When you suffer a work-related injury a lot of things will go through your mind. First, you’ll likely feel physical pain. It might be a dull ache, or it might be a searing and stabbing pain that gradually subsides. At the time of the injury you might not feel the need to file an accident report with your employer. You think you can “tough it out” because you’re a good employee.
Weeks go by, but the pain doesn’t go away. Later you might start to think about how your injury will impact your ability to do your job, earn your salary, and subsequently care for your family. The fear of losing your job now stops you from filing an accident report. You’ve heard that other employees who were injured were eventually fired, and you don’t want to be one of them. You have bills to pay.
Months go by. The injury is now starting to get more serious and it impacts every part of your day, including your ability to do your job. Your supervisor begins to notice, but doesn’t say anything. Your co-workers try to help out, but they can’t hide your pain and your lack of production. Still, you decide that you won’t file an accident report and you hope things get better on their own. You have personal health insurance and you decide to use it to get medical care. You take a few days off to go to medical appointments, but to avoid problems with work you decide to hide the fact that you were hurt at work from your doctor. You tell your doctor that you were hurt at home.
A few weeks later you’re laid off because “business is down” or you were terminated for showing up one minute late even though you have never been late before. You’re now out of a job and you can’t afford medical insurance. You’re in chronic pain, the money is tight, and you know nobody will hire you once they know about your injury.
You finally realize now that your employer didn’t have your interests in mind; rather, their only concern is the cost of their workers’ compensation insurance premiums and their profit line. You decide that now is the time to report your injury as a work-related injury and file a Workers’ Compensation claim. You hope you can get medical care and receive temporary benefits to help pay your bills until you are healed and back on your feet with a new job. But the workers’ compensation insurance company denies your claim. You go to a lawyer for help, but no lawyer will take your claim. They all ask you why you didn’t notify your employer within 90 days of your injury, or why you told your doctors that your injury happened at home and not at work? You give an honest answer: you were a hard worker, you wanted to help your employer, you wanted to keep your job, and you thought the employer would take care of you. But every lawyer tells you that they can’t help you. So what now?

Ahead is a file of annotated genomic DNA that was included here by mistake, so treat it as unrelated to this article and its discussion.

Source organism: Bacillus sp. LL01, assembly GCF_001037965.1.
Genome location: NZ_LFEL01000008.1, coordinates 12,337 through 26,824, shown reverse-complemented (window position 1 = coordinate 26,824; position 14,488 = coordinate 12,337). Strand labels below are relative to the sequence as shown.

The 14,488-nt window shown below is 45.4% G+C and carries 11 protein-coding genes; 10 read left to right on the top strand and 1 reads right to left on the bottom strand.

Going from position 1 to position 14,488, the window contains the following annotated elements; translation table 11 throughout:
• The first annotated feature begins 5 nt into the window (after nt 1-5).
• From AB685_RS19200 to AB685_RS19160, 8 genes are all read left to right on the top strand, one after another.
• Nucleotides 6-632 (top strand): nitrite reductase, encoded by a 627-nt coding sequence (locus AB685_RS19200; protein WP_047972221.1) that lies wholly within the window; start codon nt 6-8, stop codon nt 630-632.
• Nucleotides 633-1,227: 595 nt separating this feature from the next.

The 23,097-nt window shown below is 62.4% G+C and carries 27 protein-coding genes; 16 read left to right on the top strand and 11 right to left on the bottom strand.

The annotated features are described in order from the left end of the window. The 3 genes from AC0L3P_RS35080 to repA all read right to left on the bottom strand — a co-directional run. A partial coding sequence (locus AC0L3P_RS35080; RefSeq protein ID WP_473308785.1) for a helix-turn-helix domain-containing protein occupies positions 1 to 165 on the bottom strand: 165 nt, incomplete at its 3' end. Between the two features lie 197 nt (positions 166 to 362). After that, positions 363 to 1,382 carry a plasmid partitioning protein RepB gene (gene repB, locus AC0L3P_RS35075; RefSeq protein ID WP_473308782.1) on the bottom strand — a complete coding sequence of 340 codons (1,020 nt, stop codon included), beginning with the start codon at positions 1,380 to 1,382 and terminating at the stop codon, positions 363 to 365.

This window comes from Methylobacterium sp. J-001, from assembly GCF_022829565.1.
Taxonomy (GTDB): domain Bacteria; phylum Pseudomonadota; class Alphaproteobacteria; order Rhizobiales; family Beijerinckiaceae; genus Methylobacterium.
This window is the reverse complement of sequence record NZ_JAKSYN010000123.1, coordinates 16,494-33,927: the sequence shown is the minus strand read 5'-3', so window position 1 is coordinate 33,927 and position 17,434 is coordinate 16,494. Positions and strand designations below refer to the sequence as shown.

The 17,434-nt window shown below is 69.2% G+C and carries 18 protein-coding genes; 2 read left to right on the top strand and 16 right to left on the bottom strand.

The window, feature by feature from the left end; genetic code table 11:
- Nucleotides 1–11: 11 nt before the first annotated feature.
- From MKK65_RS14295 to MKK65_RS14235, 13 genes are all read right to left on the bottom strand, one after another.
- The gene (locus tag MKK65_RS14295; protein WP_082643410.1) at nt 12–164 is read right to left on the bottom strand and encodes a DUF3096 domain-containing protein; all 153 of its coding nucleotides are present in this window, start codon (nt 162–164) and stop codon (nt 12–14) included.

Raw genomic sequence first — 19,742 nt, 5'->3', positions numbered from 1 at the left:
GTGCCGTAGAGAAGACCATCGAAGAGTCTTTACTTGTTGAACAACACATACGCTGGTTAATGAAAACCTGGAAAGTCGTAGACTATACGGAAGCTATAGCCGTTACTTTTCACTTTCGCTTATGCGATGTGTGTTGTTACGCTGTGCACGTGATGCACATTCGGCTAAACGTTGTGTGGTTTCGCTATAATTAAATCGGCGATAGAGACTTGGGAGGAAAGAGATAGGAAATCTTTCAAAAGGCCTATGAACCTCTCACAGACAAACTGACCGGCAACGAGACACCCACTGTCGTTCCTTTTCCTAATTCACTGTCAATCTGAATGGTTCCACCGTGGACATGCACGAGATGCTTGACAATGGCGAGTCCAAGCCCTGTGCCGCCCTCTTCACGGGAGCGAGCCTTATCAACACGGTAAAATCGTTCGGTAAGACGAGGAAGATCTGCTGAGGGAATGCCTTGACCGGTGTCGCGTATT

I’ve met with a number of injured workers that I couldn’t help. I could not help them because they did not give their employer any notice of their injury or they told their doctors that the injury did not occur at work. You may not be eligible for Workers’ Compensation benefits if you do not report your injury to your employer within 90 days of your accident.
I have to remind people they have one body. Take care of your health before your employer’s interests. You can always find a new job, but you may not be able to undo damage to your body because you ignored an injury. It’s hard to work if you aren’t in good health. If you’re hurt at work immediately notify your employer, complete an accident report, immediately seek medical treatment and contact us for help with your Workers’ Comp claim.